quite right too.  but the ambition for a generation of tools like Cascade shouldn't be limited to the Twittersphere or even digital realms.  the opportunity, and The Grail for media connections planning and measurement, is an all-media equivalent of Cascade; a tool that measure and allows interpretation of how communications spread through networks and populations.

this is of value to brands and marketers, who have obvious interest in understanding which communications lead to (sales) effects in market.  but its also of huge interest to agencies.  when you're paid by results, as bonus and increasingly base fees are, knowing – and proving – which impacts contributed to the sale becomes valuable information indeed.

in online its called attribution modelling.  how do you attribute the value of the end sale to the various and constituent media impacts that let to it.  100% of attribution shouldn't go to the last impact (often Google) – this is just the last in a series of impacts that contributed to, and deserve 'credit' for part of the sale.

as planners, the idea that we could model attribution across multiple impacts and channels is intriguing at the least.  and as media becomes digitised, the ability to track the impacts becomes tantalisingly feasible.  as the pursuit of planning Grail's go, attribution modelling across channels is more than worth some time with a shrubbery or two.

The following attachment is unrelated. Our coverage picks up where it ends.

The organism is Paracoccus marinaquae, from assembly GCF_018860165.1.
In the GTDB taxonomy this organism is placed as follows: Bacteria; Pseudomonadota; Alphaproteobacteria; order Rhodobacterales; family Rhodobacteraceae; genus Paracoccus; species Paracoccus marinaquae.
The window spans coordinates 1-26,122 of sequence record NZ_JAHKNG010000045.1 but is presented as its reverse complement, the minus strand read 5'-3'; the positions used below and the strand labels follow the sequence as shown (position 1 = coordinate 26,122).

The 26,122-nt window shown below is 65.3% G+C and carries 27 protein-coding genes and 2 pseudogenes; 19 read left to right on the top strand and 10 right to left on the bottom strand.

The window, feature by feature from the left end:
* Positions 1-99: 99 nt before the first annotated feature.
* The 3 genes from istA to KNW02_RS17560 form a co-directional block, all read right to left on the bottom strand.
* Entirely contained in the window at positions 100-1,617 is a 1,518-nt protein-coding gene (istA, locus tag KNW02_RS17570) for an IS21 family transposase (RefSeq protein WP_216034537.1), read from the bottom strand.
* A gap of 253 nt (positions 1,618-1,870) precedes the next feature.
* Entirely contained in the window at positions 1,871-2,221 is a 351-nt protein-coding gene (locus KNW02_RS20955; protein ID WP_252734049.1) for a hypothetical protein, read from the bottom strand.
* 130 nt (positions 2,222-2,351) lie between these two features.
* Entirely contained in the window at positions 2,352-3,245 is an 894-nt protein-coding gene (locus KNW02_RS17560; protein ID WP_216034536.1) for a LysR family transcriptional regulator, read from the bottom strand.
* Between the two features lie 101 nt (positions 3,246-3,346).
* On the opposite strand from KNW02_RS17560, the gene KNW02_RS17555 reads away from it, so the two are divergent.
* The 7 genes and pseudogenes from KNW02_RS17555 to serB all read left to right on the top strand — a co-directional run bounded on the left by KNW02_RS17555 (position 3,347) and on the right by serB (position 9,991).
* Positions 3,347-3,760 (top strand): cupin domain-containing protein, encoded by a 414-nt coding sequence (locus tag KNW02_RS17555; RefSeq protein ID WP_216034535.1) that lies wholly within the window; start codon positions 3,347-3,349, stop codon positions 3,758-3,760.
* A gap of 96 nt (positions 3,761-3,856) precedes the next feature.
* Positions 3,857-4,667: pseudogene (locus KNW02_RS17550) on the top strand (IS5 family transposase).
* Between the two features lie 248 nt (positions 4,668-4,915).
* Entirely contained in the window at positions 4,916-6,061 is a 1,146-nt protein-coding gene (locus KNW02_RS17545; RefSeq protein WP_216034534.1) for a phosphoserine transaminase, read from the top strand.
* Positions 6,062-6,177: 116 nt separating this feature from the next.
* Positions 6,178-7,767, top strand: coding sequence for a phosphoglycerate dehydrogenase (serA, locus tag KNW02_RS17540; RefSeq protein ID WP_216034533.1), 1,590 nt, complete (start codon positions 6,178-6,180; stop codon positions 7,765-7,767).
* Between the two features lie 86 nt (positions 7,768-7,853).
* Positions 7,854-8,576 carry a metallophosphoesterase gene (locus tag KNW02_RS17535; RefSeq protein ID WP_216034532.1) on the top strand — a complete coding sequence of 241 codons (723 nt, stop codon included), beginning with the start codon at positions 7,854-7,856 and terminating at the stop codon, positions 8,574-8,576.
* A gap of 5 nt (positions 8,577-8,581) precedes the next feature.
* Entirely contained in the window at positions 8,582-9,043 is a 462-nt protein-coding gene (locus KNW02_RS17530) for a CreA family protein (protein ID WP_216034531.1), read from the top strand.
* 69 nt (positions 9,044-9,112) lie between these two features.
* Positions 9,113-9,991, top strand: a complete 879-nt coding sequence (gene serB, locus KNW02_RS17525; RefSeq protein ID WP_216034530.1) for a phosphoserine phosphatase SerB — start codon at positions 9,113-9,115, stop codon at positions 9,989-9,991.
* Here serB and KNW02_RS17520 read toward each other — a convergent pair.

creating, curating, experiencing, learning

Making History Personal: How Port Arthur curates individual paths through its content

Port_arthur_card_1a playing card: your invitation to explore Port Arthur exhibitions and information

upon receiving your entry ticket to Port Arthur's visitor centre in Tasmania you receive one of the above cards.  the card is one of a couple of dozen or so playing cards, and each person visiting the site gets a different one.  mine was the Queen of Diamonds.

Port_arthur_card_2the Queen of Diamonds: my card invites and allows me to take a personal journey through the attraction's exhibitions

much more than a souvenir however, each card invites it's owner to take a journey through the visitors centre following in the footsteps of one of the inmates of two centuries ago, when the port was Australia's second penal colony in then Van Diemen's Land.